Copyright protection automatically protects original literary works, software, web content, film, music, sound recordings, art and photography. This means that you do not have to actively take any steps to ensure that your creation is protected. For example, if you take pictures for a marketing campaign or create all your own web content, these will be protected by copyright law. If you want to demonstrate ownership of a work when it becomes available to the public, you can mark your work with a copyright notice to warn potential infringers. The first owner of copyright is the creator, and its protection will generally last until 70 years after the death of its creator. For many companies, copyright protection will apply to anything created by an employee during their employment and will be owned by the business.

    Design Rights, both registered and unregistered

    A design right protects the overall visual appearance and shape of a product. If unregistered, the owner of the design is entitled to automatic design rights for 15 years (from the date of creation) or 10 years (from the date of its first sale). If the design is registered, it will benefit for up to 25 years of protection, subject to the design being renewed every 5 years.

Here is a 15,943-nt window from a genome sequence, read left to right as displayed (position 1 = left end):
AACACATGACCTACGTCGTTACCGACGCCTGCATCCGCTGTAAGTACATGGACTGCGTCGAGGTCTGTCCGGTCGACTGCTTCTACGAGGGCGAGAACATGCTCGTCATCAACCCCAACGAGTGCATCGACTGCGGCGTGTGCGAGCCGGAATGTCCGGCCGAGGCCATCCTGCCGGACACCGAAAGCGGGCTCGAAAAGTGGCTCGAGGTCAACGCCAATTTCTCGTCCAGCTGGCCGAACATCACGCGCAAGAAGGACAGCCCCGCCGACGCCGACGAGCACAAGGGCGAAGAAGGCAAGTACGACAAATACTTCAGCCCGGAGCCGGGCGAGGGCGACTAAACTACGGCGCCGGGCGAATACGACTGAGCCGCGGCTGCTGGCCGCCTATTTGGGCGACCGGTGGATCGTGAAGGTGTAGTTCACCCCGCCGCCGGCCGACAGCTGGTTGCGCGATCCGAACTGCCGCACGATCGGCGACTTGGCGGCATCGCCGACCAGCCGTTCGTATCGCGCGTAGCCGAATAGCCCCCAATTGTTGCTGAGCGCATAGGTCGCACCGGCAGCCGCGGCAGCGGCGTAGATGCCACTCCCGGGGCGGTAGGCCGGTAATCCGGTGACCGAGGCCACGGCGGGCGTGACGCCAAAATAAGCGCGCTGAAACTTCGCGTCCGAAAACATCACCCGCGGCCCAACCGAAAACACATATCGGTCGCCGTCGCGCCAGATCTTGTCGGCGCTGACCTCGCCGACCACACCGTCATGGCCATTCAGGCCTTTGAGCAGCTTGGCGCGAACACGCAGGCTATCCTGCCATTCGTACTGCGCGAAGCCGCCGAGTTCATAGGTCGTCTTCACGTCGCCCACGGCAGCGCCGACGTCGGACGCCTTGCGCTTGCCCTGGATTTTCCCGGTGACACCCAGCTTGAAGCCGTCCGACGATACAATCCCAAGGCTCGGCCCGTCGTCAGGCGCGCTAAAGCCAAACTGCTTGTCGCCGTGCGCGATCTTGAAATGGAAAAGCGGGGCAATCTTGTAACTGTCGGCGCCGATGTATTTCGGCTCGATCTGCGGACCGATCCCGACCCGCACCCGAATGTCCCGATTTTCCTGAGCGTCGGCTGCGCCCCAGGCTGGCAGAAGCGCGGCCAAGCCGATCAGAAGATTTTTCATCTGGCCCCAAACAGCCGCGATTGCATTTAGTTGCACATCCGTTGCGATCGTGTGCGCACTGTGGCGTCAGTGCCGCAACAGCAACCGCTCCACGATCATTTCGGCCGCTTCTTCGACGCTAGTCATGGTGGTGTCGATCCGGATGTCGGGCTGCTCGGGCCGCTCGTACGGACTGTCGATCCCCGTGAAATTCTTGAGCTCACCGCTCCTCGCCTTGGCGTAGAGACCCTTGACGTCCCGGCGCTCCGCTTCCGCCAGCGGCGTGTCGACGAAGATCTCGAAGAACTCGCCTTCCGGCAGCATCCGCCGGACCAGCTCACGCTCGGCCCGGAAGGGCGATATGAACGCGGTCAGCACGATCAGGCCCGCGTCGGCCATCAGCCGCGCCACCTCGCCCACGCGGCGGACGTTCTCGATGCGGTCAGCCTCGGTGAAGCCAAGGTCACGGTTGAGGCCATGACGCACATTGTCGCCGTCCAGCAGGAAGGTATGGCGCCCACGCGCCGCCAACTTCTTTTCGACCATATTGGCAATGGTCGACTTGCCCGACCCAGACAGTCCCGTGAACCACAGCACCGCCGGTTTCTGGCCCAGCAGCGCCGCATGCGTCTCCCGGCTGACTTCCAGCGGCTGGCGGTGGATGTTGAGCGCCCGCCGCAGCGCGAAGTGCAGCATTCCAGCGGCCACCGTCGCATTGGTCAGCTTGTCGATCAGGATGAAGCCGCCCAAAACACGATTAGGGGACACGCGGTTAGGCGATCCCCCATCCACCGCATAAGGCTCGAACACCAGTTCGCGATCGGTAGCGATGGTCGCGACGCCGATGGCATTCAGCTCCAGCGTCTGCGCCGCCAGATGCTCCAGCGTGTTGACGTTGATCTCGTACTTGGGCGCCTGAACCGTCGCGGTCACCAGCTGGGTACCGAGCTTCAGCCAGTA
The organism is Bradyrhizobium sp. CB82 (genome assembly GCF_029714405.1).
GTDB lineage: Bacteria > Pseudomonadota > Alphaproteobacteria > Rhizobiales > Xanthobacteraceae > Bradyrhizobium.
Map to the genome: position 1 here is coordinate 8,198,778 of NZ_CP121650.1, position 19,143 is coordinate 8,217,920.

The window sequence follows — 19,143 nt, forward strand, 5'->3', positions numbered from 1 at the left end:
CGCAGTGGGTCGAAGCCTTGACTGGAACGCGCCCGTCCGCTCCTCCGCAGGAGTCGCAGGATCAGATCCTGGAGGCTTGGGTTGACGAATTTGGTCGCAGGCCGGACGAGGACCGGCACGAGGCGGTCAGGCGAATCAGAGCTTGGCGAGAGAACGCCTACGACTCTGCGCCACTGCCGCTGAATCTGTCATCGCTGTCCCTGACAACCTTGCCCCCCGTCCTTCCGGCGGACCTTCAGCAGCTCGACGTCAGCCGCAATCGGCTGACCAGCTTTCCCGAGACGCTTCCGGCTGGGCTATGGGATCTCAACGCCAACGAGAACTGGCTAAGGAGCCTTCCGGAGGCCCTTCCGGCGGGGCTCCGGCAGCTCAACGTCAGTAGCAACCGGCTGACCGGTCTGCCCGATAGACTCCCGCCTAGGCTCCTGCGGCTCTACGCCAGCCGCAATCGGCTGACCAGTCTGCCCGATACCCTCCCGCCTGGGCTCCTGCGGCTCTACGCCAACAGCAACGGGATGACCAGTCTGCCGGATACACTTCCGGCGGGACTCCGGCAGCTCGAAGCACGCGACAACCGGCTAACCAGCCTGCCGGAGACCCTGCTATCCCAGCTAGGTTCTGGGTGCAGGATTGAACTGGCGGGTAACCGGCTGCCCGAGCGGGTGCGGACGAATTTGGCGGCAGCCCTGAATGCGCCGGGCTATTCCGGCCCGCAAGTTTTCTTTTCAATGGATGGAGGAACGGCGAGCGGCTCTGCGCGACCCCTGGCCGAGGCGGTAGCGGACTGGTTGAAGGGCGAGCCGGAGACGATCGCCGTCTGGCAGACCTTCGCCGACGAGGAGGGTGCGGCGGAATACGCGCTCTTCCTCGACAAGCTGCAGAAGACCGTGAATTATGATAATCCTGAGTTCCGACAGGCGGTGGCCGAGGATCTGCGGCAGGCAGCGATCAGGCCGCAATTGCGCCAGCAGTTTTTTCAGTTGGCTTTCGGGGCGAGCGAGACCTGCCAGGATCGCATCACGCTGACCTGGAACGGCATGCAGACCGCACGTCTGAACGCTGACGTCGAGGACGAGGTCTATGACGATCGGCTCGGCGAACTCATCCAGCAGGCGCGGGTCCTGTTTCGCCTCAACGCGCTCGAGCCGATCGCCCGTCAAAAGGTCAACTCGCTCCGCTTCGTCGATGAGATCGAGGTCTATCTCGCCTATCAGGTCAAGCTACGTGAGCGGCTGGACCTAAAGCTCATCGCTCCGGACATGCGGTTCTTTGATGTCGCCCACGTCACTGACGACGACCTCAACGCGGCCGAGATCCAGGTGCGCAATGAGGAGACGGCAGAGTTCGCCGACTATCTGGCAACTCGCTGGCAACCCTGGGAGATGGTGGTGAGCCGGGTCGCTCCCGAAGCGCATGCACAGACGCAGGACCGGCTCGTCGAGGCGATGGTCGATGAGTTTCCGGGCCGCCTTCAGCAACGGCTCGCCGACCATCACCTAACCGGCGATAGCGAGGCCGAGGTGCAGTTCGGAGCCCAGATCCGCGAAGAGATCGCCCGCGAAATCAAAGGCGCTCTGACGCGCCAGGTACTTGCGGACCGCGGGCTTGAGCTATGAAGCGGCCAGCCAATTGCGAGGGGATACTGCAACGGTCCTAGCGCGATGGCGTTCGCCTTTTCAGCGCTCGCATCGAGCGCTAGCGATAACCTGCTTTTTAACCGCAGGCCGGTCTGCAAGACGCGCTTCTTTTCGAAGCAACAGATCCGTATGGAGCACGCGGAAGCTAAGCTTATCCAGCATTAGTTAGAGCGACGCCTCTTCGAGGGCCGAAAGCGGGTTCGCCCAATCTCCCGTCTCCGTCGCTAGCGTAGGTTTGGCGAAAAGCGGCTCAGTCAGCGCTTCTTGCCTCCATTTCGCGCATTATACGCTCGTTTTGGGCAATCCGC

A trademark is a word, symbol, or key distinguisher of a business that identifies and protects your brand. Trademarks are fundamental to protecting your company’s goodwill and brand recognition. They prevent unfair competition from infringers who attempt to confuse or deceive your customers with copycat products or services. Trademarks must be registered with the Intellectual Property Office (IPO) and, once registered, willlast for 10 years until they need to be renewed. If your trademark is successfully registered with the IPO, you can place ® next to your trademark to indicate that your mark is registered. Trademarks are only protectable if they are considered by the IPO to be distinctive enough to consumers. For example, Christian Louboutin were able to register their red soled shoes as these were deemed as a distinctive symbol that identifies the global fashion brand to its consumers.